Robots Aren't Quite Ready to Replace Wall Street's Salespeople
This post originally appeared in Money Stuff.
There is an expression on trading floors, "3 Go 1 Go," which is the sequence of keys that you use in the Bloomberg terminal to forward a message. It is used as a dismissive term for a certain type of stock or bond salesperson, who is imagined to just sit at his computer getting messages from his traders and research analysts and mindlessly forwarding them to his customers. When I worked at Dealbreaker, a reader once sent us a photo of a fancy car with a "3 GO 1 GO" license plate. The joke was, it can be pretty easy to get pretty rich doing pretty simple information intermediation. If your trader has bonds and your customer wants bonds and you are the only point of contact between them, you can just forward messages back and forth between them and grow rich in the process.
I thought of that when I read this:
“Alexa, ask JPMorgan what the price target for Apple is.”
It’s a request that JPMorgan Chase & Co. institutional clients can now get quickly answered through Amazon.com Inc.’s ubiquitous voice-activated assistant. The bank and the e-commerce giant have partnered to provide JPMorgan’s Wall Street users with another way to access its research. Alexa is able to send analysts’ reports and related queries, and the bank is testing other features, like providing prices on bonds or swaps, according to David Hudson, global head of markets execution for the New York-based bank.
If your salespeople are just forwarding pricing runs and research reports to clients, then they can be replaced by a computer. If your salespeople are just in the business of pushing a button, they can be replaced by a button.
Of course they're not. The positive spin here is not that salespeople will be replaced by virtual assistants, but that those virtual assistants will take on some of the salespeople's dumber and more administrative tasks, letting the salespeople focus on more important things, like deep meaningful conversations with clients or golf games or targeting exercises. Still there is some value to the dumb stuff too. It gives you a client contact, an excuse to talk to the client, a reason for the client to think fondly of you. If a client emails you to ask for your firm's Apple price target, you can also send her the latest research and suggest a derivatives trade that will pay off handsomely if Apple reaches that target. Alternatively, you can just quickly reply with the price target, and the client will be so grateful to you for not constantly pestering her with dumb ideas for derivatives trades that she will move more business to your bank. As a human, you can make a judgment about which approach will work better.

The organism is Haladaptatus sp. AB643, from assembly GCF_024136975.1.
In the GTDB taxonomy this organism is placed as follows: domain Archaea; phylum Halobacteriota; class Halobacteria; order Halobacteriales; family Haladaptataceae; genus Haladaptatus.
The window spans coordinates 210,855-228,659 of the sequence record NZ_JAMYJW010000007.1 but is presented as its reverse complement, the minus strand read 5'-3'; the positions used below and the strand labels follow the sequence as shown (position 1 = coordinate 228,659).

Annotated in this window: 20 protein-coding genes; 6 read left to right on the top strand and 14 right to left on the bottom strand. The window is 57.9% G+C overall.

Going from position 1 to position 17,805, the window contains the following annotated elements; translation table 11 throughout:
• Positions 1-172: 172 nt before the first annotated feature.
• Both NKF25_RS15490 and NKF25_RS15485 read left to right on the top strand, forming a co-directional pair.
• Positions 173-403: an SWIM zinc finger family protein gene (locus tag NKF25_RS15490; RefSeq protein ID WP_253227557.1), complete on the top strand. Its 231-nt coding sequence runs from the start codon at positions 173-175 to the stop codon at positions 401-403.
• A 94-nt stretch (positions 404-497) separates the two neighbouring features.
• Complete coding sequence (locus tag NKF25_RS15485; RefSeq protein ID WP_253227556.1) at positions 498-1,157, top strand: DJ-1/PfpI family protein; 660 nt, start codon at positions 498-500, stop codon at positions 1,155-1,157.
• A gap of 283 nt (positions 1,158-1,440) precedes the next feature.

That might be harder for Alexa. Surely the virtual assistant can be programmed to pitch and up-sell all the time ("Alexa, ask JPMorgan what the price target for Apple is." "Before I do that, can I interest you in some nice Microsoft structured notes from JPMorgan?"), but I suspect that will be even more annoying -- and easier to ignore -- from a robot than it is from a human. And if the robot just does the job quietly and competently, it won't exactly accrue a ton of goodwill for JPMorgan. No one feels gratitude to a robot; no one feels guilty constantly asking the robot for information without ever sending it a trade. You can see why banks would want to commoditize parts of their client relationships: It's cheaper, for one thing, and also it's usually better; I'd rather get my research reports from a robot than by calling up a pushy human who wants something from me. But the banks do lose something by commoditizing relationships: Relationship businesses tend to be more lucrative than commodity ones.
The average banker bonus in New York City was $184,220 last year, the biggest annual haul for Wall Street employees since before the financial crisis.
Those bonuses, which totaled $31.7 billion, up 17% from 2016, tracks with a broader rebound for bank stocks last year, boosted by the prospects of rising interest rates, faster growth and deregulation.
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